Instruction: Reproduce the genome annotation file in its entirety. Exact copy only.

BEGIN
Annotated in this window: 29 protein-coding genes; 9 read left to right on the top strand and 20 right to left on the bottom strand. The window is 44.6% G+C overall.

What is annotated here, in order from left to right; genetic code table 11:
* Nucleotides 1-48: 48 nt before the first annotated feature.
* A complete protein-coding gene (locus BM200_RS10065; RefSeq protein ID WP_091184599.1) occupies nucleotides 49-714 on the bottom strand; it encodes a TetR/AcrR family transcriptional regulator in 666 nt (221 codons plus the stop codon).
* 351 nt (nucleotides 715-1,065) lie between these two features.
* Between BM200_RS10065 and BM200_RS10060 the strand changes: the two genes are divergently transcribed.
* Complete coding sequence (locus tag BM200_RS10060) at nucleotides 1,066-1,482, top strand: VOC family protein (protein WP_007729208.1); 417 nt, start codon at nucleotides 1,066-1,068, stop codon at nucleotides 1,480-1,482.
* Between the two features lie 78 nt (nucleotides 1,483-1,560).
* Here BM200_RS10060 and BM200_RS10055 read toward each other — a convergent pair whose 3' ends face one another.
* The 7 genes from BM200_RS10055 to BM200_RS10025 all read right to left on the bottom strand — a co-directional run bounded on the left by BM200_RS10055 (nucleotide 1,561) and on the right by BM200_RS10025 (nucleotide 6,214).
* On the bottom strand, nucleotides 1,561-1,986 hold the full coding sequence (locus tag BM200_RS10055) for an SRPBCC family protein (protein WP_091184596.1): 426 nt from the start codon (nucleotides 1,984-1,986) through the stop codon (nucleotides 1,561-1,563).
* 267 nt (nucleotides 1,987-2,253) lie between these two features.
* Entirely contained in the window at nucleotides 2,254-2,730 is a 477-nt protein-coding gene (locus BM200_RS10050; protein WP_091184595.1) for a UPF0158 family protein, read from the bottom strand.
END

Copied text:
Annotated in this window: 29 protein-coding genes; 9 read left to right on the top strand and 20 right to left on the bottom strand. The window is 44.6% G+C overall.

What is annotated here, in order from left to right; genetic code table 11:
* Nucleotides 1-48: 48 nt before the first annotated feature.
* A complete protein-coding gene (locus BM200_RS10065; RefSeq protein ID WP_091184599.1) occupies nucleotides 49-714 on the bottom strand; it encodes a TetR/AcrR family transcriptional regulator in 666 nt (221 codons plus the stop codon).
* 351 nt (nucleotides 715-1,065) lie between these two features.
* Between BM200_RS10065 and BM200_RS10060 the strand changes: the two genes are divergently transcribed.
* Complete coding sequence (locus tag BM200_RS10060) at nucleotides 1,066-1,482, top strand: VOC family protein (protein WP_007729208.1); 417 nt, start codon at nucleotides 1,066-1,068, stop codon at nucleotides 1,480-1,482.
* Between the two features lie 78 nt (nucleotides 1,483-1,560).
* Here BM200_RS10060 and BM200_RS10055 read toward each other — a convergent pair whose 3' ends face one another.
* The 7 genes from BM200_RS10055 to BM200_RS10025 all read right to left on the bottom strand — a co-directional run bounded on the left by BM200_RS10055 (nucleotide 1,561) and on the right by BM200_RS10025 (nucleotide 6,214).
* On the bottom strand, nucleotides 1,561-1,986 hold the full coding sequence (locus tag BM200_RS10055) for an SRPBCC family protein (protein WP_091184596.1): 426 nt from the start codon (nucleotides 1,984-1,986) through the stop codon (nucleotides 1,561-1,563).
* 267 nt (nucleotides 1,987-2,253) lie between these two features.
* Entirely contained in the window at nucleotides 2,254-2,730 is a 477-nt protein-coding gene (locus BM200_RS10050; protein WP_091184595.1) for a UPF0158 family protein, read from the bottom strand.